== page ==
- Fiscal Cliff Talks Continue; Post-Election Webinar Archive Now Available
- Appeals Court Strikes Down Michigan Ban on Considering Race in College Admissions
- Supreme Court to Hear Ball State Case on Monday
Before we begin the Thanksgiving holiday, I wanted to update you on negotiations to head off the array of tax increases and spending cuts known as the "fiscal cliff."
Currently, the prevailing mood in Washington on a potential deal seems to be cautious optimism. President Obama met with congressional leaders on Friday before leaving for a brief trip to Southeast Asia, and attendees at the meeting declared the talks productive. However, House Speaker John Boehner (R-OH) has said Republicans can accept new revenues but not tax-rate hikes as part of the deal, and the president maintains it is unlikely eliminating loopholes and capping deductions alone will work.
Negotiators will continue to work over the holiday, so we might know more as early as next week. Meanwhile, ACE Senior Vice President Terry Hartle presented a webinar last week on what the 2012 elections mean for higher education, which included a detailed discussion of the fiscal cliff and its potential effects on education funding. An archive of his presentation is available here.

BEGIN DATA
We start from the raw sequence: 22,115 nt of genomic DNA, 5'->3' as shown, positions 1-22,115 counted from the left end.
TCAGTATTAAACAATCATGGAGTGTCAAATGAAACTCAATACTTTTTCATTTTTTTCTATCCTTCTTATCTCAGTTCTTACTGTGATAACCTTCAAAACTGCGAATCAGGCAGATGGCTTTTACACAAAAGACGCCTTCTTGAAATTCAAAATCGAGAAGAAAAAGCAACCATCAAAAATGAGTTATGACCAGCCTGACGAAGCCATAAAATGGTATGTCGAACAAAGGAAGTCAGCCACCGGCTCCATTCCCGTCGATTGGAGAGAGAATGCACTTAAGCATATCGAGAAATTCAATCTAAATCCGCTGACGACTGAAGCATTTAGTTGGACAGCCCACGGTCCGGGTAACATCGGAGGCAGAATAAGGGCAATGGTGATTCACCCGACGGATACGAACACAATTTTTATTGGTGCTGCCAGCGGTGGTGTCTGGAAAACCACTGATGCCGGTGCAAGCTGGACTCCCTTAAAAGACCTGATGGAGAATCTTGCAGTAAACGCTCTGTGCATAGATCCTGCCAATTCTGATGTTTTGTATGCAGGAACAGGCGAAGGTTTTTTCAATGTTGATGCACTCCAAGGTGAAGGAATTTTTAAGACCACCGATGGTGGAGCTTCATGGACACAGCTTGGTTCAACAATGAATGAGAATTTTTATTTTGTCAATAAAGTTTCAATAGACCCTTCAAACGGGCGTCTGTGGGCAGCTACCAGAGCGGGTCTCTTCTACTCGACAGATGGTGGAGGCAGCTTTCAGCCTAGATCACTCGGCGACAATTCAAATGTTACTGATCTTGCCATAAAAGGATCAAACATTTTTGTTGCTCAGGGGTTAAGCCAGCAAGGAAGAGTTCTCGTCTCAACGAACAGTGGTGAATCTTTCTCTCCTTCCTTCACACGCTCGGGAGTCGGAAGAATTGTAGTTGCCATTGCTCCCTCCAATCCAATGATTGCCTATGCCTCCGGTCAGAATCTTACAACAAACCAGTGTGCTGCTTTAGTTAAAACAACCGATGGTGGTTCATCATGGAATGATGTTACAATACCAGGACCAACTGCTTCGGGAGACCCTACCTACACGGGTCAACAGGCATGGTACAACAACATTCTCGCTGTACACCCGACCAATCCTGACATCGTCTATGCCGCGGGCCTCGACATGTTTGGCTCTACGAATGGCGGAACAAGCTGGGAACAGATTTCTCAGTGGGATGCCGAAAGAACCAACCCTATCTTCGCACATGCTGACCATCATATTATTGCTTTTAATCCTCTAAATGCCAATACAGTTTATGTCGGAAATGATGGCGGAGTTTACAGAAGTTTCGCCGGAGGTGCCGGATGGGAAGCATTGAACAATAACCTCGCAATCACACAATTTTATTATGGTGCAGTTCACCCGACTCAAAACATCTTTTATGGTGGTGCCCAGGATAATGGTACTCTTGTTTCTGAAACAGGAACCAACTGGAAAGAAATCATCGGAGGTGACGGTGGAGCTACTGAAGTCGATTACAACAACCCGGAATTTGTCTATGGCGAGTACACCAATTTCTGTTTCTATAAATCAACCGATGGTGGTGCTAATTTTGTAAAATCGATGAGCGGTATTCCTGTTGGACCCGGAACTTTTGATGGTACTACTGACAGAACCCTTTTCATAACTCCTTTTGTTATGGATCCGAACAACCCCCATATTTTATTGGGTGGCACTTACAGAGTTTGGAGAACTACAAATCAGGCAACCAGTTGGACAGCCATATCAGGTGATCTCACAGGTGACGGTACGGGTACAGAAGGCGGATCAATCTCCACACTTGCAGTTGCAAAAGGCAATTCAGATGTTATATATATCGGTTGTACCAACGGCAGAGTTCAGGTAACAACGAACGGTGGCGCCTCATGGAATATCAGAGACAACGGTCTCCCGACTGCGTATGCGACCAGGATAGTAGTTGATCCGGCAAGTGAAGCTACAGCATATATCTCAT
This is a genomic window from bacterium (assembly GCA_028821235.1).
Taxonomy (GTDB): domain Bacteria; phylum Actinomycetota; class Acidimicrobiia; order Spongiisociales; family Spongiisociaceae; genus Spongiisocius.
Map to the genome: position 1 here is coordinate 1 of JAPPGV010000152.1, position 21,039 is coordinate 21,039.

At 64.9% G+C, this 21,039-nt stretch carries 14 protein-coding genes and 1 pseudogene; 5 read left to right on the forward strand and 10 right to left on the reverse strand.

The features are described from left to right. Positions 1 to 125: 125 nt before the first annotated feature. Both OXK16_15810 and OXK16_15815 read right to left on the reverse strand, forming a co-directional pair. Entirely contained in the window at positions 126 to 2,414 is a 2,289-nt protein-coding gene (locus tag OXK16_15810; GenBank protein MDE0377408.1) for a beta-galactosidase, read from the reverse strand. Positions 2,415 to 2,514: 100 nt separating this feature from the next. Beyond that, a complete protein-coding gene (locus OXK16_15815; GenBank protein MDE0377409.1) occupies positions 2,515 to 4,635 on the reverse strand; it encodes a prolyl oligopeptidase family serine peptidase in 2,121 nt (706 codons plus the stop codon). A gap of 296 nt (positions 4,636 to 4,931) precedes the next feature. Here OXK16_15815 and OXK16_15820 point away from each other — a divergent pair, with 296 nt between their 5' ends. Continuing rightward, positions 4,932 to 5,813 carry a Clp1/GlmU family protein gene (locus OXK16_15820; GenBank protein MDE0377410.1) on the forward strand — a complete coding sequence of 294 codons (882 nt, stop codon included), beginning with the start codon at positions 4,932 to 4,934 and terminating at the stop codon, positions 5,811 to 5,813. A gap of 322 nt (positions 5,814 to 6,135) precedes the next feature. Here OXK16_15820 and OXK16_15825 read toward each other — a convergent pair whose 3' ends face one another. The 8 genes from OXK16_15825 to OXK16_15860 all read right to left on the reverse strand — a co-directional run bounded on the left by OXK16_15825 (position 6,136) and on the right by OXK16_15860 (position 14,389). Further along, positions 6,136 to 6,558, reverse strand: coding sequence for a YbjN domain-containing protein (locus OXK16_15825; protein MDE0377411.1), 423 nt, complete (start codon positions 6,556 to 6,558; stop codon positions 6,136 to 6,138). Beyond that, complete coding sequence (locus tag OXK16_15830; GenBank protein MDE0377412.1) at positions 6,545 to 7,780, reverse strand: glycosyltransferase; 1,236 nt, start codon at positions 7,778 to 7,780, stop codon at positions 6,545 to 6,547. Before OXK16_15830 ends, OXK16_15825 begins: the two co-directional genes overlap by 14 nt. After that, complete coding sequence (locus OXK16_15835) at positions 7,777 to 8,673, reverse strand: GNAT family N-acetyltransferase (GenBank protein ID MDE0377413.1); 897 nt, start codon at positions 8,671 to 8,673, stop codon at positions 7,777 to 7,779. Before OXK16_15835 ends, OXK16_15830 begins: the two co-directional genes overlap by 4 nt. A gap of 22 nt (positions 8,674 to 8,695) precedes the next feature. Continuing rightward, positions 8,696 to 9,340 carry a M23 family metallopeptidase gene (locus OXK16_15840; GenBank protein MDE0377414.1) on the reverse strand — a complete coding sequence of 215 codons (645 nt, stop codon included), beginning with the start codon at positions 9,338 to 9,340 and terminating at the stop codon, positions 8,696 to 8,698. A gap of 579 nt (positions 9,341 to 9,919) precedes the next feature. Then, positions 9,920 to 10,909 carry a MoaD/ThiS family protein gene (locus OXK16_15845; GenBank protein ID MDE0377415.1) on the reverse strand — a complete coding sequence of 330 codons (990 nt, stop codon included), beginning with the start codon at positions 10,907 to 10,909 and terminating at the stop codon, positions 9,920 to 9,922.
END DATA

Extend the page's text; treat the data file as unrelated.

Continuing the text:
As we await the Supreme Court's decision on the University of Texas's admissions policy, there was interesting news from Michigan late last week: A federal appeals court struck down the state's six-year ban on considering race in college admissions, a ruling that the state attorney general intends to appeal to the Supreme Court.
The U.S. Sixth Circuit Court of Appeals ruled 8-7 that the ban, which was passed in a 2006 referendum, violated the U.S. Constitution's equal protection guarantee in the 14th Amendment. Michigan voters approved the ban after the U.S. Supreme Court 2003 ruling in the Gratz and Grutter cases, which said that diversity in higher education is a compelling governmental interest and universities could use race as a factor in admissions decisions when conducting a holistic review.
If the Supreme Court decides to consider the case, the ruling could affect similar policies in other states. We will be watching it closely.
Lastly this week, a reminder that the Supreme Court will hear the case Vance v. Ball State University (IN) on Monday, Nov. 26.
ACE and a coalition of higher education groups have submitted an amicus brief in support of Ball State in the case, which could decide who can be considered a "job supervisor" in a federal workplace discrimination lawsuit. I will have details on the arguments next week.
My very best wishes to all of you for a happy and restful Thanksgiving.
Molly Corbett Broad
President of ACE